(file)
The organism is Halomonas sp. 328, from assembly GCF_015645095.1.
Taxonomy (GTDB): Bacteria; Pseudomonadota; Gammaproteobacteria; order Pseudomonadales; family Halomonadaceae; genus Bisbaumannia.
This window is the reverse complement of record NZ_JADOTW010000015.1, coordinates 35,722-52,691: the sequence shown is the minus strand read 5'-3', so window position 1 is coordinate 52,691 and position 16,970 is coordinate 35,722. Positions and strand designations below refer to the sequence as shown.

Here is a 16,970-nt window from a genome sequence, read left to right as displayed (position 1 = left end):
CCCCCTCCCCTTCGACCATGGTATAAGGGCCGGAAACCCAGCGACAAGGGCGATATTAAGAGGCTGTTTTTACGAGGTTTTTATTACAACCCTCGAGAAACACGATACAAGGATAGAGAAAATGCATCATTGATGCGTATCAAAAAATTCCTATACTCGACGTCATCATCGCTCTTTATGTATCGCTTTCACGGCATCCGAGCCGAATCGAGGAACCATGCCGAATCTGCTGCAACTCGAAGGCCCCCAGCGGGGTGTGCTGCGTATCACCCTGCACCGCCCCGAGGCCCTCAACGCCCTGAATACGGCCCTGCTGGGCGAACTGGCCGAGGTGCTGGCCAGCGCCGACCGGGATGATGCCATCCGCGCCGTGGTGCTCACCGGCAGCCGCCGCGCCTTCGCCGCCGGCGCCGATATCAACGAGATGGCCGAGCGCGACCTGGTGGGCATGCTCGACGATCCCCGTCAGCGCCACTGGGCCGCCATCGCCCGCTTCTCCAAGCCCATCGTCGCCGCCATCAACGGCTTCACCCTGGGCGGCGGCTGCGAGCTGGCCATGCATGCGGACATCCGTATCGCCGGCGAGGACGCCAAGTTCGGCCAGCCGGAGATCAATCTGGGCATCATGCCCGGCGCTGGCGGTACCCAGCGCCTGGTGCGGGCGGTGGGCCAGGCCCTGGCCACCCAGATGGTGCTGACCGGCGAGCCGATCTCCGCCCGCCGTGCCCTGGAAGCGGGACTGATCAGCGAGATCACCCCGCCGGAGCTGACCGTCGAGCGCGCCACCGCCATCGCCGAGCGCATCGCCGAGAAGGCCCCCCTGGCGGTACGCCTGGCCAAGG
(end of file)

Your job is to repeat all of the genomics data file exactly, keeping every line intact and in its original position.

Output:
The organism is Halomonas sp. 328, from assembly GCF_015645095.1.
Taxonomy (GTDB): Bacteria; Pseudomonadota; Gammaproteobacteria; order Pseudomonadales; family Halomonadaceae; genus Bisbaumannia.
This window is the reverse complement of record NZ_JADOTW010000015.1, coordinates 35,722-52,691: the sequence shown is the minus strand read 5'-3', so window position 1 is coordinate 52,691 and position 16,970 is coordinate 35,722. Positions and strand designations below refer to the sequence as shown.

Here is a 16,970-nt window from a genome sequence, read left to right as displayed (position 1 = left end):
CCCCCTCCCCTTCGACCATGGTATAAGGGCCGGAAACCCAGCGACAAGGGCGATATTAAGAGGCTGTTTTTACGAGGTTTTTATTACAACCCTCGAGAAACACGATACAAGGATAGAGAAAATGCATCATTGATGCGTATCAAAAAATTCCTATACTCGACGTCATCATCGCTCTTTATGTATCGCTTTCACGGCATCCGAGCCGAATCGAGGAACCATGCCGAATCTGCTGCAACTCGAAGGCCCCCAGCGGGGTGTGCTGCGTATCACCCTGCACCGCCCCGAGGCCCTCAACGCCCTGAATACGGCCCTGCTGGGCGAACTGGCCGAGGTGCTGGCCAGCGCCGACCGGGATGATGCCATCCGCGCCGTGGTGCTCACCGGCAGCCGCCGCGCCTTCGCCGCCGGCGCCGATATCAACGAGATGGCCGAGCGCGACCTGGTGGGCATGCTCGACGATCCCCGTCAGCGCCACTGGGCCGCCATCGCCCGCTTCTCCAAGCCCATCGTCGCCGCCATCAACGGCTTCACCCTGGGCGGCGGCTGCGAGCTGGCCATGCATGCGGACATCCGTATCGCCGGCGAGGACGCCAAGTTCGGCCAGCCGGAGATCAATCTGGGCATCATGCCCGGCGCTGGCGGTACCCAGCGCCTGGTGCGGGCGGTGGGCCAGGCCCTGGCCACCCAGATGGTGCTGACCGGCGAGCCGATCTCCGCCCGCCGTGCCCTGGAAGCGGGACTGATCAGCGAGATCACCCCGCCGGAGCTGACCGTCGAGCGCGCCACCGCCATCGCCGAGCGCATCGCCGAGAAGGCCCCCCTGGCGGTACGCCTGGCCAAGG